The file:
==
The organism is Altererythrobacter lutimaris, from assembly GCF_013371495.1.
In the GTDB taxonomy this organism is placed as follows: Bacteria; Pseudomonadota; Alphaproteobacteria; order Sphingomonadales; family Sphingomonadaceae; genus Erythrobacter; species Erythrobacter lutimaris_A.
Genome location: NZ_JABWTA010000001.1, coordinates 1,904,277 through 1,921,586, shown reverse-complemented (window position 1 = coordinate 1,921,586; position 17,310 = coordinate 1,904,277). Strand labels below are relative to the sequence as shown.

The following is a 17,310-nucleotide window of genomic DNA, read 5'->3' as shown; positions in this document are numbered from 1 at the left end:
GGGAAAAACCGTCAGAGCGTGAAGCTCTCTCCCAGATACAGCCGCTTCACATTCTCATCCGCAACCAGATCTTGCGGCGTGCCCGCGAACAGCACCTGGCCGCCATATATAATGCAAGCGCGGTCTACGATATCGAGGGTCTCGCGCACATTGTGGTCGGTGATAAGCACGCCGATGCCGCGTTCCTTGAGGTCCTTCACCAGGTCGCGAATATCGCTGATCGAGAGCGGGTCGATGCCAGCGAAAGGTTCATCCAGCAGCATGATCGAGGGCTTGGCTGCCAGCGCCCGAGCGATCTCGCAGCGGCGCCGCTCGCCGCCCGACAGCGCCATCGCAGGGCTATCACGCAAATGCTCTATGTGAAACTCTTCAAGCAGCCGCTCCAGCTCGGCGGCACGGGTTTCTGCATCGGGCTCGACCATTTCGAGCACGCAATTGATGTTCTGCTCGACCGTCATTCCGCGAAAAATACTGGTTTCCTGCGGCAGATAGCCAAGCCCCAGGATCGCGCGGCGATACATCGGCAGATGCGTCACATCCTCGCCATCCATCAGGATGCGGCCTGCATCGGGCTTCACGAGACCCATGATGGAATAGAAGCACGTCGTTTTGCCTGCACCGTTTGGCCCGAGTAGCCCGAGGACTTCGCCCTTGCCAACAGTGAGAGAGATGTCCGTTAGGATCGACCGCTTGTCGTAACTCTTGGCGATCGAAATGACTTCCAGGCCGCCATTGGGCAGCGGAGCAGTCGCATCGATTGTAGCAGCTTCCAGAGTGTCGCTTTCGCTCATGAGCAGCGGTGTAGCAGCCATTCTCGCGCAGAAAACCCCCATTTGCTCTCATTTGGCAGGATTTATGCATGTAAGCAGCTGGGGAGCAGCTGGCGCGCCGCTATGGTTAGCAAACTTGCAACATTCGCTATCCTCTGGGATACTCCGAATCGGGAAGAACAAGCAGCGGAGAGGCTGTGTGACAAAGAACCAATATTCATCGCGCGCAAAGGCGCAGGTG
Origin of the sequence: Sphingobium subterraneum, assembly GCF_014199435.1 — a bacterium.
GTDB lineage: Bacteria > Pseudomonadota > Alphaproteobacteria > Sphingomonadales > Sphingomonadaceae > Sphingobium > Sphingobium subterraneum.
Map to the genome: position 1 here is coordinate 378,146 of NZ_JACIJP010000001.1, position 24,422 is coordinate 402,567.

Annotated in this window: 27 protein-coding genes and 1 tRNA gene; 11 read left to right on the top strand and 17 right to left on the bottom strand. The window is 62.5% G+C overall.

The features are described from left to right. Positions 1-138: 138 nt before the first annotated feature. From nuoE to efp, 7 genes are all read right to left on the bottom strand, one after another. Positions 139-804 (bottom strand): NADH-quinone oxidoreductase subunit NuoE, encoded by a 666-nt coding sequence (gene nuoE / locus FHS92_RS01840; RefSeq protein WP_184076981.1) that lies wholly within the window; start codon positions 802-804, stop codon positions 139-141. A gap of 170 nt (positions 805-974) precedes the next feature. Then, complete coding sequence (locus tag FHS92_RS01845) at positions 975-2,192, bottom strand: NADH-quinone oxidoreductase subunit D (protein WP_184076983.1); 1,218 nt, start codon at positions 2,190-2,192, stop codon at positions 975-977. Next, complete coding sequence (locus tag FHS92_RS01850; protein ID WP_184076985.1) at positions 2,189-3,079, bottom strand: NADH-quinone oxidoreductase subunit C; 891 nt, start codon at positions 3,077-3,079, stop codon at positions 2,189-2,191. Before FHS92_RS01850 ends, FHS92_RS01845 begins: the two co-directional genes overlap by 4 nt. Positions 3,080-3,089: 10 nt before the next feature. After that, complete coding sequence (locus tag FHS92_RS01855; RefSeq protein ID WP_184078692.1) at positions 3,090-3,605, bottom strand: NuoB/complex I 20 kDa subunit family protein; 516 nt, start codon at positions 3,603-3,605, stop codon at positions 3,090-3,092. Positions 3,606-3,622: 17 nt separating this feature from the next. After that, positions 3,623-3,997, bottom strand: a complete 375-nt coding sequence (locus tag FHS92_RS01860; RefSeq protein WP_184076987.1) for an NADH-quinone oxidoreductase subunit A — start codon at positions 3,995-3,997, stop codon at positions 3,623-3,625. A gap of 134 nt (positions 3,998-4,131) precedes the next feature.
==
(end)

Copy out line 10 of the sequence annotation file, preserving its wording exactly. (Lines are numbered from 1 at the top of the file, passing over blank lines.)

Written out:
The features are described from left to right. Positions 1-138: 138 nt before the first annotated feature. From nuoE to efp, 7 genes are all read right to left on the bottom strand, one after another. Positions 139-804 (bottom strand): NADH-quinone oxidoreductase subunit NuoE, encoded by a 666-nt coding sequence (gene nuoE / locus FHS92_RS01840; RefSeq protein WP_184076981.1) that lies wholly within the window; start codon positions 802-804, stop codon positions 139-141. A gap of 170 nt (positions 805-974) precedes the next feature. Then, complete coding sequence (locus tag FHS92_RS01845) at positions 975-2,192, bottom strand: NADH-quinone oxidoreductase subunit D (protein WP_184076983.1); 1,218 nt, start codon at positions 2,190-2,192, stop codon at positions 975-977. Next, complete coding sequence (locus tag FHS92_RS01850; protein ID WP_184076985.1) at positions 2,189-3,079, bottom strand: NADH-quinone oxidoreductase subunit C; 891 nt, start codon at positions 3,077-3,079, stop codon at positions 2,189-2,191. Before FHS92_RS01850 ends, FHS92_RS01845 begins: the two co-directional genes overlap by 4 nt. Positions 3,080-3,089: 10 nt before the next feature. After that, complete coding sequence (locus tag FHS92_RS01855; RefSeq protein ID WP_184078692.1) at positions 3,090-3,605, bottom strand: NuoB/complex I 20 kDa subunit family protein; 516 nt, start codon at positions 3,603-3,605, stop codon at positions 3,090-3,092. Positions 3,606-3,622: 17 nt separating this feature from the next. After that, positions 3,623-3,997, bottom strand: a complete 375-nt coding sequence (locus tag FHS92_RS01860; RefSeq protein WP_184076987.1) for an NADH-quinone oxidoreductase subunit A — start codon at positions 3,995-3,997, stop codon at positions 3,623-3,625. A gap of 134 nt (positions 3,998-4,131) precedes the next feature.